March saw West Ham United succeed in their bid for Olympic Stadium backing. In May an altogether more pressing bid faces the Hammers as they seek to avoid relegation from the Premier League.
The omens are not looking good, with Avram Grant’s side rooted to the bottom of the table with only three games remaining. Yet, despite their lowly status, West Ham are only three points adrift of safety and face two of their relegation rivals in the remaining games. Five games ago the Hammers occupied the comparatively lofty heights of 15th place in the league after a draw against Olympic bidding rivals Tottenham Hotspur. This marked their joint highest league position of the season in what has been a dismal campaign for the Upton Park faithful.
Since then the Happy Hammers have been anything but with a run of five defeats on the spin leaving them rock bottom. The testing, if not terminal, decline began when they surrendered a two-goal half-time lead against leaders Manchester United and the disappointing run was prolonged by further defeats against Champions League chasers Chelsea and Manchester City. Fixtures have not been kind to Grant’s men of late, but a lack of early season points – six from their opening 10 games – has brought about their current predicament.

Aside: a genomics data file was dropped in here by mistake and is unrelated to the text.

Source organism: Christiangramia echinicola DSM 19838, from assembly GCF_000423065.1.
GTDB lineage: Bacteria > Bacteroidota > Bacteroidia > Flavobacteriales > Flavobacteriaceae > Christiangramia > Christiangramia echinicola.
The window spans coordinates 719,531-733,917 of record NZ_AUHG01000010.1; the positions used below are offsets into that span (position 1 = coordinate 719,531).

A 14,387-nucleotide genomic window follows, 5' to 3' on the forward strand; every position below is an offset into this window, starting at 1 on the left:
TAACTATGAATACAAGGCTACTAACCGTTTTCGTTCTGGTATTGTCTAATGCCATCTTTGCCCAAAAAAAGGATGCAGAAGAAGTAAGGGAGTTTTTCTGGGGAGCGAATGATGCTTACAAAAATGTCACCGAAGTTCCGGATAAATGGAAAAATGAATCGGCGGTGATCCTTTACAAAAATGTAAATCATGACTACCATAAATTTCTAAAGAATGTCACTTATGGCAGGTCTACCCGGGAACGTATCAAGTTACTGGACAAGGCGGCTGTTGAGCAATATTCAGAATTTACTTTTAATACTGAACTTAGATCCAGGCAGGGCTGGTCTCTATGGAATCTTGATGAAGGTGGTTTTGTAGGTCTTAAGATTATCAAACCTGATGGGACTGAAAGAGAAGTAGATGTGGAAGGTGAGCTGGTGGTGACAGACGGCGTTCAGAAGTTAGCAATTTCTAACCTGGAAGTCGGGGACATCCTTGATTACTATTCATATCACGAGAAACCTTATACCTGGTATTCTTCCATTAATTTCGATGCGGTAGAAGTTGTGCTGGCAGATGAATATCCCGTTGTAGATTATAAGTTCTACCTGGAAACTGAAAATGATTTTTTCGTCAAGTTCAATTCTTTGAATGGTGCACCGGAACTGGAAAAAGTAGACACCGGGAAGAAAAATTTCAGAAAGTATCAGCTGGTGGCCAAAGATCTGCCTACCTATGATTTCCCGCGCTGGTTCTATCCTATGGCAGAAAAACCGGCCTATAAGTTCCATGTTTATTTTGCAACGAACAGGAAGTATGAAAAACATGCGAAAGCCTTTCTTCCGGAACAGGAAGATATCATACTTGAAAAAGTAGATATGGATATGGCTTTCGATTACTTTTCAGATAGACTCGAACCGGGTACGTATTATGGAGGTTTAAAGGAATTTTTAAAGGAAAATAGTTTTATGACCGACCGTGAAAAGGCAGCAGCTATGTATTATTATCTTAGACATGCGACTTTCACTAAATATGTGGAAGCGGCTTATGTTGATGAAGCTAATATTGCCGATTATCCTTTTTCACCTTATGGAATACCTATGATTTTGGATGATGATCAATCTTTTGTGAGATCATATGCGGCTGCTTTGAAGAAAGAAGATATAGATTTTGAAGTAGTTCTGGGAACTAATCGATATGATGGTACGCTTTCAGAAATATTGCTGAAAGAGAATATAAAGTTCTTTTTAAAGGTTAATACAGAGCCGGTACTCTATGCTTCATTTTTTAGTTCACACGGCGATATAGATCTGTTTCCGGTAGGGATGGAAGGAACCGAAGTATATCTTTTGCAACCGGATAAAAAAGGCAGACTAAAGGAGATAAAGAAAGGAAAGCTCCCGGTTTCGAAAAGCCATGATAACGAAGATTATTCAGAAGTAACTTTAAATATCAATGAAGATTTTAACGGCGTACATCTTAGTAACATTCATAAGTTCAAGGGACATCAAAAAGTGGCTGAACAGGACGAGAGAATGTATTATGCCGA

Unsurprisingly for a team struggling on the pitch, there is disharmony off it. Chairman David Sullivan is the latest to provoke debate after he boycotted the defeat to Man City, choosing instead to: “donate the cost of a private plane to a charity for terminally ill children.” Sullivan cited the club’s poor away form as the reason he, along with co-chairman David Gold and vice-chairman Karren Brady, missed the trip to Eastlands. Whilst five home wins give this impression, the Hammers have only picked up six more points at Upton Park than they have on the road. Belying their club colours, West Ham’s home form has been black or white, with a similar analogy applying to the clash with Blackburn Rovers. A win could lift them out of the drop zone, whilst a defeat would cement their place at the foot of the table and allow relegation candidates Rovers to move out of sight.
Overall the difference between West Ham’s home and away form has been marginal all year and may count for little under the pressure of a relegation dogfight. Demba Ba asserted: “We don’t feel that there is pressure at home,” and with two of their final three matches at the Boleyn Ground the Hammers still hold their fate in their hands. Manager Grant has targeted seven points from the remaining three fixtures to ensure safety, but with the Hammers having only amassed this total in their previous eight matches, survival appears to be a bid they cannot succeed in.